First, the agency used inflated factors that were higher than those recommended by the OMB budget process, that they didn't apply it separately to each year, but they did it cumulatively to gain the amount of money they were asking from Congress. The result was an inflation rate that was more than five times the rate of the last year than the first year. So therefore the numbers they are asking for and the balances that are retained are high. And they are not utilizing the money we are appropriating. They are just accumulating money. RLS based its estimates of future expenditures on recent maximum expenditures--and that may very well be right, but that is what we are doing in supplementals, that is what we have done the supplementals for--rather than the average rates for which the units were funded historically.
According to GAO in its most recent report the agency was not following the guidelines, and they actually overestimated their need last year by $51 million or 6 percent of their appropriations.
That is not TOM COBURN saying that. That is the General Accounting Office saying it. The GAO has harshly criticized the agency for lacking proper internal control standards through its administration of this program. As a matter of fact, one single employee has largely been responsible for both budget estimating and allocating rental assistance funds. This amendment simply reduces it from a growth rate of 10 percent to a growth rate of 4 percent. That is higher than our rate of inflation, but it brings it back in line.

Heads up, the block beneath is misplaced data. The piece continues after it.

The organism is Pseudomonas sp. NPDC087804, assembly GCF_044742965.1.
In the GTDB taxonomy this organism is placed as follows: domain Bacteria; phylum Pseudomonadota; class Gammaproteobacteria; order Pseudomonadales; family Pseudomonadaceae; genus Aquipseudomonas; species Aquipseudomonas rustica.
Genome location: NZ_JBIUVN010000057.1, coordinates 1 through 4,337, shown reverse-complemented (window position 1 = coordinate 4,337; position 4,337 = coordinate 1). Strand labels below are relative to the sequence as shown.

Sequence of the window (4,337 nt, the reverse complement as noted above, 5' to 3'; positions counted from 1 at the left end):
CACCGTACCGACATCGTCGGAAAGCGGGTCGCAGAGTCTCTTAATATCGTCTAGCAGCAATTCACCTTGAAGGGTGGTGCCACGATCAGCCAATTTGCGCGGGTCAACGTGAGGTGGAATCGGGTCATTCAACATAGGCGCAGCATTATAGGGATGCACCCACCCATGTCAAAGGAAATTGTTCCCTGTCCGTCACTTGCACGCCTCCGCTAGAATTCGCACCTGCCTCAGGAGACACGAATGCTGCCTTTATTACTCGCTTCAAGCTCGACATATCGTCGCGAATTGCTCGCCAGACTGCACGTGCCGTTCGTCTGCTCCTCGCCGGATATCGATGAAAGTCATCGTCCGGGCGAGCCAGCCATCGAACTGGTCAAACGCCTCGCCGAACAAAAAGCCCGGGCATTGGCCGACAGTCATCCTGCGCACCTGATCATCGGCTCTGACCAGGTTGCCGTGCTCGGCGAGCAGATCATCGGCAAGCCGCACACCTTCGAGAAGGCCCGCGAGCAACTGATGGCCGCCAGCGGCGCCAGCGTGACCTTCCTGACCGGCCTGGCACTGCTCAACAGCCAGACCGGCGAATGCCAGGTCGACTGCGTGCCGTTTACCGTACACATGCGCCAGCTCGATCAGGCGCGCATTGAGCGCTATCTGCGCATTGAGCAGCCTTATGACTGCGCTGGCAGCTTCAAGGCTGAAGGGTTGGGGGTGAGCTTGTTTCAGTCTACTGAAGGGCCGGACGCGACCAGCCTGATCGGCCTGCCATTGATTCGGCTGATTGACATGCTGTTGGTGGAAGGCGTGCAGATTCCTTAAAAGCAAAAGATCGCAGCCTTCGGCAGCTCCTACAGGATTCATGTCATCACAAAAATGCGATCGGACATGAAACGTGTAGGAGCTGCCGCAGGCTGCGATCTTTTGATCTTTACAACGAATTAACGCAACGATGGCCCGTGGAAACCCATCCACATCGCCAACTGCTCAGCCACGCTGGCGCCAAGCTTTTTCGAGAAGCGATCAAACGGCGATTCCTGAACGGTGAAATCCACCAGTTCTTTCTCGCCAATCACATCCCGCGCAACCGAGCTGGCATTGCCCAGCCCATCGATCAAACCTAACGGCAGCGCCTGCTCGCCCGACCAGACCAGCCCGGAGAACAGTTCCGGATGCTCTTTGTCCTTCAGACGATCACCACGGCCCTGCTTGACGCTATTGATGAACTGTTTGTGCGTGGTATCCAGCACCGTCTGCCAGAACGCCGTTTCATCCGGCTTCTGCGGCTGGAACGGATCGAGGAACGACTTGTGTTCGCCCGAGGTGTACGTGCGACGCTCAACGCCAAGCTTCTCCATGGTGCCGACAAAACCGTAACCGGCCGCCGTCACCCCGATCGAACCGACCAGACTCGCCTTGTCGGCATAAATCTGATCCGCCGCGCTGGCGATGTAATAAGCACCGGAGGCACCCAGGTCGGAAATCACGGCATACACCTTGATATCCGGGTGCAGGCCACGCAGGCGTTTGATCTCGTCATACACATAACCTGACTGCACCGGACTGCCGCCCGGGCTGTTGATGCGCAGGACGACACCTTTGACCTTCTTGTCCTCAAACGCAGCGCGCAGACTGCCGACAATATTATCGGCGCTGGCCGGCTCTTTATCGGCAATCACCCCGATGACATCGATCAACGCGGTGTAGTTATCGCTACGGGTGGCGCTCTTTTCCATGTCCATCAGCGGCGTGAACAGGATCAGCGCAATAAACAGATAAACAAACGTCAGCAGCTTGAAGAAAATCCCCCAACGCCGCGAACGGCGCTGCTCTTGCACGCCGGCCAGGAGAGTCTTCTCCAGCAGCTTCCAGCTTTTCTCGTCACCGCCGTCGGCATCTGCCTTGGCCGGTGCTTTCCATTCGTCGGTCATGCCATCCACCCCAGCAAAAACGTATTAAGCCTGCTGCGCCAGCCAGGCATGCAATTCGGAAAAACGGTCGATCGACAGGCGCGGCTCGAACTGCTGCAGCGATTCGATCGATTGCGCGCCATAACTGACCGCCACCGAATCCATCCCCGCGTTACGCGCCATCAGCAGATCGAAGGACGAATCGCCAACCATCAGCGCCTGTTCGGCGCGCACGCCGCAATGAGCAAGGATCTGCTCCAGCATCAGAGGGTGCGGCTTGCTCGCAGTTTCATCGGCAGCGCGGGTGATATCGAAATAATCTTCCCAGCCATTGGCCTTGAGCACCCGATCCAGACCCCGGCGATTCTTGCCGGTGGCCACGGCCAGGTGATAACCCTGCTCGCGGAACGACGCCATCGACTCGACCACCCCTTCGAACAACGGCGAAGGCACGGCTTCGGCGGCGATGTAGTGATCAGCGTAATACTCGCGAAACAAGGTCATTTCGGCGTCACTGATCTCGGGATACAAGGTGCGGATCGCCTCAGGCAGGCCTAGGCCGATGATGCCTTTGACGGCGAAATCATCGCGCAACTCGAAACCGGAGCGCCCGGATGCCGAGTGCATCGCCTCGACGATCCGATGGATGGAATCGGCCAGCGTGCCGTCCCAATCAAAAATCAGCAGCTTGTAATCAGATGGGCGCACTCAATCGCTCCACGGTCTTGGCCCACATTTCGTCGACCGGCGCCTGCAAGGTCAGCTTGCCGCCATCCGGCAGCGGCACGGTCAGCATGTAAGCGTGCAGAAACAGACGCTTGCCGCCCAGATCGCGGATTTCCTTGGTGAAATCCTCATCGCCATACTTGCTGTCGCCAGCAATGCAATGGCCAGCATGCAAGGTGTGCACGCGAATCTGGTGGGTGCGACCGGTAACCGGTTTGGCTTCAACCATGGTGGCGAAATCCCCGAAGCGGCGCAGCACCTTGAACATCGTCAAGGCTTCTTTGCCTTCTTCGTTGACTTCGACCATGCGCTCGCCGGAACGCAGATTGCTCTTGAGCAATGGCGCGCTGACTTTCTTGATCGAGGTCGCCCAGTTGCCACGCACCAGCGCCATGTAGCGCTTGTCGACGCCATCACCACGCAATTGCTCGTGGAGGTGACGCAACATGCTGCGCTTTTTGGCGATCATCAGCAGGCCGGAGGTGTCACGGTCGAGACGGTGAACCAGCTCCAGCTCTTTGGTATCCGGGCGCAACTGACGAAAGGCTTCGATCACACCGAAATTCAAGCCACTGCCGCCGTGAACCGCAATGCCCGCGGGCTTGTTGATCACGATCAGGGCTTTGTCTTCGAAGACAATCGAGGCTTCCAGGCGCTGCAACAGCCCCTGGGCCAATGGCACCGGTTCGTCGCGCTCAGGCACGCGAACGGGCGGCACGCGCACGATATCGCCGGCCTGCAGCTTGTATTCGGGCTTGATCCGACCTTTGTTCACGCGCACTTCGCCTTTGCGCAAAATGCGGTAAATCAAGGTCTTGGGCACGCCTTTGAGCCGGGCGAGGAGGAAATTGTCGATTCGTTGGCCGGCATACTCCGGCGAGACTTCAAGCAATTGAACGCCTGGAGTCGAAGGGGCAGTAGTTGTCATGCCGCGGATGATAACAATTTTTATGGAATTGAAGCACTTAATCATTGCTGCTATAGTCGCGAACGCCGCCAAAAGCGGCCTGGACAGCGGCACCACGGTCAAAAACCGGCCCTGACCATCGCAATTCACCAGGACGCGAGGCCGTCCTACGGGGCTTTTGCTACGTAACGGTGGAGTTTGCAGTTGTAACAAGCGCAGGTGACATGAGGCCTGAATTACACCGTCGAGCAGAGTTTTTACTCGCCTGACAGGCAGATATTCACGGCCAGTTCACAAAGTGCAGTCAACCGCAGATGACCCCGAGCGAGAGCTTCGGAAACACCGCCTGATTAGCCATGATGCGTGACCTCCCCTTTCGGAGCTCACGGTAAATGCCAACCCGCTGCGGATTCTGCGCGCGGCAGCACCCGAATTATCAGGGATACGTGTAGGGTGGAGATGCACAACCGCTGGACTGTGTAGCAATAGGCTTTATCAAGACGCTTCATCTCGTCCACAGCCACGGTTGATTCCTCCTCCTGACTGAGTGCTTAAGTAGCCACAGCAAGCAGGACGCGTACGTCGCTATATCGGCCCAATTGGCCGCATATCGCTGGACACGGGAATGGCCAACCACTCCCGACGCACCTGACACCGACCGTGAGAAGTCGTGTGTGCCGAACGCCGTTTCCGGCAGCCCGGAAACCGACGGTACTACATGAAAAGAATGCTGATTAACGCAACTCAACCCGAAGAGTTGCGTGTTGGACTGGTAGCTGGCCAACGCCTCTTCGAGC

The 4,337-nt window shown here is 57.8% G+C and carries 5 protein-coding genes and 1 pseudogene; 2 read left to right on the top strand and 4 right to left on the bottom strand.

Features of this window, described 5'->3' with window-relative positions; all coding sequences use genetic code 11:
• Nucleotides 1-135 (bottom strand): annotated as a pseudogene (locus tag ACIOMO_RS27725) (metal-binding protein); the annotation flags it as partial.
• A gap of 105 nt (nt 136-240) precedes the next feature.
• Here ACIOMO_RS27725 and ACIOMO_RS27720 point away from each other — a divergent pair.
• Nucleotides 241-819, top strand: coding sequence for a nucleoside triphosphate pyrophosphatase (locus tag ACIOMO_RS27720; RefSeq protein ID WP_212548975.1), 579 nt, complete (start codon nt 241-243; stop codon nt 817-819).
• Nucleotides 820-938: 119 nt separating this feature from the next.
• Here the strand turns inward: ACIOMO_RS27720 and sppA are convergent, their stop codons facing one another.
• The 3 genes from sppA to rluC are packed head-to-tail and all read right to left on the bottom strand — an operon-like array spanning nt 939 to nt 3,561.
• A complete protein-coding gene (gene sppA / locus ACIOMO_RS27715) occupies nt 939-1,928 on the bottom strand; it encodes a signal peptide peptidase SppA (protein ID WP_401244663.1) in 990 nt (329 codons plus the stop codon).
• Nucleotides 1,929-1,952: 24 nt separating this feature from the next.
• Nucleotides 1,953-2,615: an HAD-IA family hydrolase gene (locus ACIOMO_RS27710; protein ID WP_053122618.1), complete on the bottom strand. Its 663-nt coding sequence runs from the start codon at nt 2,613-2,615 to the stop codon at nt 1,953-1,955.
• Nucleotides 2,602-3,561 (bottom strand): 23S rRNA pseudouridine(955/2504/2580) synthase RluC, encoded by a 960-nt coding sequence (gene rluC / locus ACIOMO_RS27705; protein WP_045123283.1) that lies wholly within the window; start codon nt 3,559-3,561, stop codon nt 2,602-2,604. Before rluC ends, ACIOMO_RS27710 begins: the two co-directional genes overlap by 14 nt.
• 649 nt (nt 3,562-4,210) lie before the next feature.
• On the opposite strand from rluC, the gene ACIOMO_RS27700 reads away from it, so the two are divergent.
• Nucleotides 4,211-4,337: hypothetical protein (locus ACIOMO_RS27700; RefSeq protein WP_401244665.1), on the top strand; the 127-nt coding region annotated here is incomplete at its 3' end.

The agency has proven it cannot forecast its real needs accurately. It has not forecast its real needs accurately. It fails to track its real needs and fails to track its basic expenditures.
Let me underscore one point. This program will still receive a $23.5 million increase this year under this amendment. If we hope to approach any type of fiscal sanity in the Senate or in this country through this Government, then we have to start holding agencies accountable. We can have all the GAO reports we want. If they keep getting the money on the same basis that they are getting the money, then we are not going to change behavior. What we want to do is not hurt one person who is relying on us for this rental assistance, but what we do want is the agency to apply and come up to the standards that are recognized as necessary in the Federal Government.
This is one of several amendments I will be offering over the next couple of months. But it proves to the American taxpayer that we can do better. My hope is that the committee will look at this amendment, decide that the GAO was right, decide that they have overestimated it, and trim back this money.